Controversy is brewing over an existing road in Bandipur Tiger Reserve with conservationists expressing fear that the proposed upgrading could prove to be inimical to wildlife in the region.
The road passes through the Moliyuru range of Bandipur and is part of the stretch from Hediyala to B. Matagere connecting Saraguru Road in H.D. Kote taluk.
The stretch linking Badagalapura to Baradaga is what cuts through Moliyuru range and has become a debating point. Even as the road is not being questioned as it is required for the locals, what is of concern is the suspected upgrading, including its widening.
However, Principal Chief Conservator of Forests (PCCF-Wildlife) B.G. Hosmath, who visited the spot on Saturday, allayed the concerns. Mr. Hosmath said he had studied the issue fully and the right of way of the villagers was recognised when the final notification of the tiger reserve was issued in 2001.
“It is a 2.03-km stretch linking the village which entails maintenance… it is non-controversial and a minor issue is being blown out of proportion,” he said.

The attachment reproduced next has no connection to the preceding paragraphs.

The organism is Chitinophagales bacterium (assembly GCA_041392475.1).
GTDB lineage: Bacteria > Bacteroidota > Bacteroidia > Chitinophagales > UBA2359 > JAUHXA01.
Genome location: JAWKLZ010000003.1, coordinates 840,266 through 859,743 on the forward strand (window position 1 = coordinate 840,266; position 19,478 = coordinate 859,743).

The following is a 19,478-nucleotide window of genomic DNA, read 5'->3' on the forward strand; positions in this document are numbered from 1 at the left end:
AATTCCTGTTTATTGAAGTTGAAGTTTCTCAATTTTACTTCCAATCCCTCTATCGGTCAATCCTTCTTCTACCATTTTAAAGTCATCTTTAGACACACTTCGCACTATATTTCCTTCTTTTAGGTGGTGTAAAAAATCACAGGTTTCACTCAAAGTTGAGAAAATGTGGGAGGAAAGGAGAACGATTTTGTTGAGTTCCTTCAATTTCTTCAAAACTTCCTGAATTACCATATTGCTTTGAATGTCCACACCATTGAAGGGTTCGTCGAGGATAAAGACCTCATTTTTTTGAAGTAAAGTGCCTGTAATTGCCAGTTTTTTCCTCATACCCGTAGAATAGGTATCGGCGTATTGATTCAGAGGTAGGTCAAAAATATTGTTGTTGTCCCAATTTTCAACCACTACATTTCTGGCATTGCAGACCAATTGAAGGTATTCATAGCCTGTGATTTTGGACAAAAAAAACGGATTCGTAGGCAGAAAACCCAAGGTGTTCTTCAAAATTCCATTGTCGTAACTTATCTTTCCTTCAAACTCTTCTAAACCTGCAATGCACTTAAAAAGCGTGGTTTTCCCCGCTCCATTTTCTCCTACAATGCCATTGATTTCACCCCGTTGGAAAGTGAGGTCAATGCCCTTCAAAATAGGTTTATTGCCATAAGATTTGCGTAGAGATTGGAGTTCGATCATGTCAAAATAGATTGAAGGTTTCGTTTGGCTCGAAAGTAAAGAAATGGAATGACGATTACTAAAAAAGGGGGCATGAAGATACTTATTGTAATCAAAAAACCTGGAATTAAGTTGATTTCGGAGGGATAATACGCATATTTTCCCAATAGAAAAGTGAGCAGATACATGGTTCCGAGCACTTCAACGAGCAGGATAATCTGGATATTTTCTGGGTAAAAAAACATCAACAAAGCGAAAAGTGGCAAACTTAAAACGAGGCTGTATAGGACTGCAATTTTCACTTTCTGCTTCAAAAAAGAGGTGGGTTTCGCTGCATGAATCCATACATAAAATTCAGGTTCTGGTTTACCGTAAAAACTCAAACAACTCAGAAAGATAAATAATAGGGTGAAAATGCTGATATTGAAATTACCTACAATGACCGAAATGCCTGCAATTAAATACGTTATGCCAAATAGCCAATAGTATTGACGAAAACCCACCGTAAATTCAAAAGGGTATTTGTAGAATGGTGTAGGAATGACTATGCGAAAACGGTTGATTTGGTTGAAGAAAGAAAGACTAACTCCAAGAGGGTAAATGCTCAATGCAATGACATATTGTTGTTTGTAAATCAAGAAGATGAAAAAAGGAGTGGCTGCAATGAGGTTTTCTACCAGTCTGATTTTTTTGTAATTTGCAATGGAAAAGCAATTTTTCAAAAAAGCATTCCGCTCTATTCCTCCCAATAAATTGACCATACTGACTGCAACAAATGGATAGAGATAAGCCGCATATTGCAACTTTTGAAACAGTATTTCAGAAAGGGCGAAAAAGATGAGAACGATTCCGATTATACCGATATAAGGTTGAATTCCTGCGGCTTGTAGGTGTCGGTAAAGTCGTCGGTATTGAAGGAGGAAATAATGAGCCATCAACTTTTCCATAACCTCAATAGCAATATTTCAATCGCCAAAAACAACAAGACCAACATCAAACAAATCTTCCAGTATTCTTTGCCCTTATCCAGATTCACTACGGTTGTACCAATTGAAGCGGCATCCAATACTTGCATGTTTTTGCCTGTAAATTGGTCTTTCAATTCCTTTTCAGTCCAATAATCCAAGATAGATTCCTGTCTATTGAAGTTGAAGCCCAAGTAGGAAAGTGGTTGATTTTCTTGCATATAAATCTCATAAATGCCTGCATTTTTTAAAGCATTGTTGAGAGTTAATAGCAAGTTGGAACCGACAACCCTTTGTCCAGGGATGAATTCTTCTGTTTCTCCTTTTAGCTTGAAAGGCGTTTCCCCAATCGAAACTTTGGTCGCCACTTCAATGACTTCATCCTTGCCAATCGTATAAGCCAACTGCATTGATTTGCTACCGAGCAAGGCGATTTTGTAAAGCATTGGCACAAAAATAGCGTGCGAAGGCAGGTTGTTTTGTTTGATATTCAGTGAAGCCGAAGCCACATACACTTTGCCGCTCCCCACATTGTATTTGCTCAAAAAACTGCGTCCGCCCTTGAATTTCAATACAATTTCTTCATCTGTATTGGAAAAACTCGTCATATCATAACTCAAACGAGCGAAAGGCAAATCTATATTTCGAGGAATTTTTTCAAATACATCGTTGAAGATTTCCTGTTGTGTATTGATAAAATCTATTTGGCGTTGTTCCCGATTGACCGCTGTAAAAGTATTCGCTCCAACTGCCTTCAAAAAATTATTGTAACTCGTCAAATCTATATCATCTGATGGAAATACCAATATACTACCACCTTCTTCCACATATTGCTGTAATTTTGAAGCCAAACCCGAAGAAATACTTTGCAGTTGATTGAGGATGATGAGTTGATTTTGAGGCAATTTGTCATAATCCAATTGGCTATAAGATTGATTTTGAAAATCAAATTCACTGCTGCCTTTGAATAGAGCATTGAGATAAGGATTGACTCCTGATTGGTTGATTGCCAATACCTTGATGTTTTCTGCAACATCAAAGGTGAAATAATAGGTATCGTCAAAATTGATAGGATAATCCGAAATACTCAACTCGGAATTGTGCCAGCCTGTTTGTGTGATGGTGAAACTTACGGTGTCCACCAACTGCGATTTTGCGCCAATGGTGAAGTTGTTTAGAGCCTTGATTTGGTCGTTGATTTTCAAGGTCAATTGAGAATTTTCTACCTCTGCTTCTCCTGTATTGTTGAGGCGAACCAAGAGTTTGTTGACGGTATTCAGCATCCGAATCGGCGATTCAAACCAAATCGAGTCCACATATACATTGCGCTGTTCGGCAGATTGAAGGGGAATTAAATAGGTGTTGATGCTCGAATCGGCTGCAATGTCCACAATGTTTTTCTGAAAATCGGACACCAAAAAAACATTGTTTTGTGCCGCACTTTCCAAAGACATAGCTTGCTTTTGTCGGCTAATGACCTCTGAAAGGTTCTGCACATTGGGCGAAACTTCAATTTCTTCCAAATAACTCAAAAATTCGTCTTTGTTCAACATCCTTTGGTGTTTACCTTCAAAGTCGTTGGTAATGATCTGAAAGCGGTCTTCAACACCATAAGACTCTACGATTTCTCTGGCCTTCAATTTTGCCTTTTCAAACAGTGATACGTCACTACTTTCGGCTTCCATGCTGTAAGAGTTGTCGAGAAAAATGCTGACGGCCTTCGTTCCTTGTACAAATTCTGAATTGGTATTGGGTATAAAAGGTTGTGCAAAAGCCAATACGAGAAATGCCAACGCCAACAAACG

But a conservationist said the original document on what was recognised as ‘right of way’ has to be studied as it could even be a mud tract for carts and not a road.
Meanwhile, other officials said the work has been put on hold temporarily and there was no widening of the existing road. If it is to be upgraded, it will have to be placed before the State Board for Wildlife, National Board for Wildlife, and finally the National Tiger Conservation Authority for approval.
The road cutting through Moliyuru is in the Alagunchi Reserve Forest and the issue seems to have divided the conservationists as Honorary Wildlife Warden Naveen Kumar was in support of it.
He said road connectivity was a demand from the locals and a Government Order was issued in 2001 and there was nothing illegal about it.
“Conservation is about balancing the requirement of the people living in proximity to forests and wildlife… if we do not give them the road, it will be difficult to secure their cooperation on conservation issues,” he added.
But those suspecting that the project entails road widening and not mere maintenance cautioned that it will result in vehicles over-speeding which could prove deadly to the wildlife in the region.